A practical explanation about why you can’t install Windows 10 on your computer using a USB is because EFI/UEFI could be triggering bad responses.
You see, manufacturers like Dell, Asus, or HP have special steps you need to follow to alter the boot order so you can start your computer from a USB.
As such, you will need to check some on-screen instructions to configure this. You can allow Legacy Boot – to have boot priority – in the EFI setup.
Keep in mind that you need to restart your computer and complete a startup sequence.
Here’s how you do it:
- Turn on your computer or restart it until you see the manufacturer’s logo. Press the special key – usually works using F8, F12, or the Delete keys – that you’ll see on the screen so you can enter the BIOS. You may have to do this twice or three times before you nail it.
- Select the UEFI setup to enter the configuration option.
- Find UEFI/Legacy Boot, Boot Option FIlter, and Legacy Support, among others. This will change according to your EFI firmware.
- Once you have modified the PC to support booting your drive on the Legacy BIOS mode, you’ll get to jumpstart your computer from the USB.
Check Booting Method On Legacy BIOS Mode
Sometimes your computer isn’t starting from your USB because it doesn’t have the configuration. To set this up, you will have to go to the startup computer menu and select the one that your PC can support booting.
There’s no need for a command prompt, but just like with the previous method, it may take a few tries before you get it.
Reinstall the ISO System Files If They Are Corrupted
Since you’re installing an ISO image into the USB, there’s the possibility that they weren’t properly copied or are corrupted.
If this happens, your only option is to reinstall from scratch a new version if you want to fix Windows.
These detailed steps make it easier than you think:
- Reformat your USB using the FAT32 format.
- Reinstall the ISO to fix Windows 10 corrupted files.
- Restart your computer and start the installation process (make sure you have the correct UEFI mode.)
Bonus Tip - Free Space From Your PC
You may think that partition space doesn’t matter at all. But the truth is that if you want to have Windows 10 installed properly on your old or new pc, you need where to store it.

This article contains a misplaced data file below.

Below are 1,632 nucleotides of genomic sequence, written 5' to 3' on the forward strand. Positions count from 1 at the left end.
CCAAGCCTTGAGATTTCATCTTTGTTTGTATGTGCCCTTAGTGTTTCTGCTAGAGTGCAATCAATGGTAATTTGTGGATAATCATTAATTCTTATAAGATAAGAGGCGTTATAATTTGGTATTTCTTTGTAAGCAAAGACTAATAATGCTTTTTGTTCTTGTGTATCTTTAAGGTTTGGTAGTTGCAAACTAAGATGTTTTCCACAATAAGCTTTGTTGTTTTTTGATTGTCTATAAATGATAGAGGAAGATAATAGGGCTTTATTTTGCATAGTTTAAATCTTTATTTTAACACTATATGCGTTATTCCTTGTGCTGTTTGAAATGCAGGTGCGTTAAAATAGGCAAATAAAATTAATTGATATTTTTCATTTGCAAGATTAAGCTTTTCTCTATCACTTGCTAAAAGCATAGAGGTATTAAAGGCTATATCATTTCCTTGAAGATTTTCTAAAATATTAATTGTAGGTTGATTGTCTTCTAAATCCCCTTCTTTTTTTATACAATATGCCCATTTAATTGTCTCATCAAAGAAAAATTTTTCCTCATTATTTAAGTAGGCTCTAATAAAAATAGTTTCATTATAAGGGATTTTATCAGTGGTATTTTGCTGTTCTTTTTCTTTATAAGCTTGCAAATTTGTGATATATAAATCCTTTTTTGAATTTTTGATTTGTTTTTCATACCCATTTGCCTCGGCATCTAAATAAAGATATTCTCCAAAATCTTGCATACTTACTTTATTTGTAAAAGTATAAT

So, this operating system requires at least 20 GB of free space to create a backup, add all its features, and ensure correct performance. It doesn’t matter whether you use a USB or a different method.
You can empty your PC’s hard or solid-state drive by erasing all those heavy programs like games or software to work such as the Adobe Creative Suite.
Activating Windows 10 After Installation
If any of these methods have worked for you and now you’re able to see the Windows home screen, you still have one step to complete: activating your operating system.
When you start Windows without a cd key, you can’t access all the features it has to offer. So, you will need a unique key that ensures that you have legally obtained your software and it can connect to the whole database of software from Microsoft.
You can find the specific key when you search for third-party sellers like RoyalCDKeys, where you can obtain Windows 10 CD keys or Windows 11 CD Keys for low prices.
Once you have your key, you can activate it in two ways:
- Using it while installing Windows 10.
- After Windows 10 is installed, you can go to Activation Settings and type down the key so you can have all the features enabled.
Windows 10 Won’t Install From USB - Final Thoughts
The times when you had to use a DVD as a default method to install Windows are gone. Now, a more flexible device that boots the operating system is here.
The USB is easier to carry, less delicate, and sometimes more efficient than any other method used before.
However, it can have its flaws, and the issues above confirm that. Everyone has a different computer, so things that work for your computer may not work for someone else.
Even though the bases remain the same, and the fixing methods mentioned above will work on all computers, you should try them all first before saying that you can’t install Windows 10 using a USB.
Before you get started on this journey, we recommend you make a backup of your data and save it as well as possible.
You don’t know if during the process you want to restore it. You could use Easeus Todo Backup or another program that makes it easier to copy your information.